“I cannot rid myself of the idea that certain tributes which are tendered to living authors who are still enveloped, one might say, in the heat of battle, preset this danger: that posterity, which is always infallible, may revoke them in time, modifying or even nullifying the quite premature judgment of contemporaries.”
Most of what he wrote was a first draft. The only thing he would really change was repition, and he would change any repeated words for their synonym.
I assume his revising was all done beforehand in his preparation for writing. Yet he didn’t outline and he left behind few notes. He did have lots of maps, train schedules, and even family trees for his National Episodes, bhishe just wrote.
He had a straightforward process to writing. He did a lot of reserch – he preferred living documents over all – and then once he gathered all his notes he could write a novel very quickly, from 2 weeks to a month in some cases, but even Fortunata and Jacinta too only about a year.
Trafalgar was a large success. And it’s success was even literary in its retelling in that University Medical students were smuggling the book into lectures and so instead of learning the science of healing a Spaniard, they were learning the morality of healing one (at the expense of malpractice).
Putting the National flag on the cover was a clever marketing touch.
The narrator of Trafalgar is his humble father.
The National Episodes (Episodios nacionales ) were his cycle of Spanish history, fictionalized but grounded in real events and realized through major research and interviews with eye witnesses. A sort of precursor to Tom Wolfe and Truman Capote and those sorts of writers.
He believed that revolutions could never really bring about change, only through human reform (education, really), by reforming the national conscience could he really bring about change. He would focus on people, not so much institutions.
The two works [LA fontana de oro, and El audaz] made him realize that human institutions are fundamentally only concepts and abstractions, and that the basic reality of society is the individual.”
“It was so pleasant to dream that he was reluctant to come into contact with reality.”
He very much is a person who drinks in everything around him, filters it in his own way, then transforms it to the page. His minatures, his journalism , his wanderings around Madrid taking in the “flavor”, he’s been soaking this up for a long time.
Glados was interested “hat the novel could be converted from an agency for mere artistic pastime into a powerful instrument of social and moral education.” Like Dickens, Balzac, Tolstoy, Dostoyevsky , and others from around this time.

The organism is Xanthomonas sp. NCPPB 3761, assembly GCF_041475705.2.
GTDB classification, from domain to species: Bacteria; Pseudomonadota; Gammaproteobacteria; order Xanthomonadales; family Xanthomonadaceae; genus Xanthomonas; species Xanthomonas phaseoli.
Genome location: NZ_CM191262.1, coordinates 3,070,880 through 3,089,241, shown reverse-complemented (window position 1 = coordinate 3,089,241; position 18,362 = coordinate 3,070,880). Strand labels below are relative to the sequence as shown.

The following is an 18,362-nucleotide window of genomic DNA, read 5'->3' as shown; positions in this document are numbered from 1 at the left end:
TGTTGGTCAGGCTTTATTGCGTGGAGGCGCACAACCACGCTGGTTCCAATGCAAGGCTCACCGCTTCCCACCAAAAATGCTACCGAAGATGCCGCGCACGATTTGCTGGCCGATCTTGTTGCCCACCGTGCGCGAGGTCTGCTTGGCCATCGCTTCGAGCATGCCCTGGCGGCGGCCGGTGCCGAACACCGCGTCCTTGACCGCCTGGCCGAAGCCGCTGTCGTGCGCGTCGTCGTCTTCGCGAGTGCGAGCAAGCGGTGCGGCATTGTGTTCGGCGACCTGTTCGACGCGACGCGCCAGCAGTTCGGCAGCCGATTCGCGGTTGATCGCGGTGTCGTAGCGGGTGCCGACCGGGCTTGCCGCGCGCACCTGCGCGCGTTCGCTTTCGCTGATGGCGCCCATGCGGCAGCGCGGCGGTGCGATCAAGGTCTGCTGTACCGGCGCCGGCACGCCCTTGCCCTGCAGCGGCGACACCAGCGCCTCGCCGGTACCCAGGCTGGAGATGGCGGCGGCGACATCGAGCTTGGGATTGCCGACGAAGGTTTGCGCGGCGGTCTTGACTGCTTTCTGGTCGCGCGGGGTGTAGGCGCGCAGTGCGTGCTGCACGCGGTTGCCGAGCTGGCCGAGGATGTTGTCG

Don Eugenio de Ochoa: “… the past is a sepulcher; we should venerate it, but as for burying ourselves alive in it – never!”
He privately published his first novel, La Fontana de Oro because he didn’t want to publish in subscription installments as we’re popular at the time.
2 separate demonstrations: one in which the leaders could not understand what the crowd was yelling, the other where the crowd could not hear what the leaders were saying. Thus Spanish political tumult.
He joins a society club, but only for its library! Well done, Benito.
“In art imagination should function as a faculty and not an aberration or an organic vice.”
“In general, the novelist’s chief concern is the study of human behavior as a resultant of man’s inability to distinguish the real from the imaginary.”
This is what he explore in La Sombra (The Shadow).
Survivors of the clash were shot against the wall by artillery officers the next day. He was so horrified by this he ran home and took solace in his books.
He describes one of the revolutionary clashes as (the sounds of) “the groans of victims, raging oaths, bloody exaltations, hateful voices.”
Very clear, concise language that still gets across the anger and violence of the scene
“In his worship of the indigenous and the popular Glados often finds sublimity where someone less [though I’d word it as “more cynical”] prejudiced might see only bad taste.”
What I find unique about Glados is that he can see both extremes – he loves Spain and is able to see the reasons even in Spain’s bad behvaior, but he can also see the ridiculous and banal in it, too. He’s uncommonly fair and observant.
Not just being well read, but also (barring an occasional youthful severity) “His fundamental preoccupation is with the distortion of values, with the distressing distance between things as they are and things as they shoul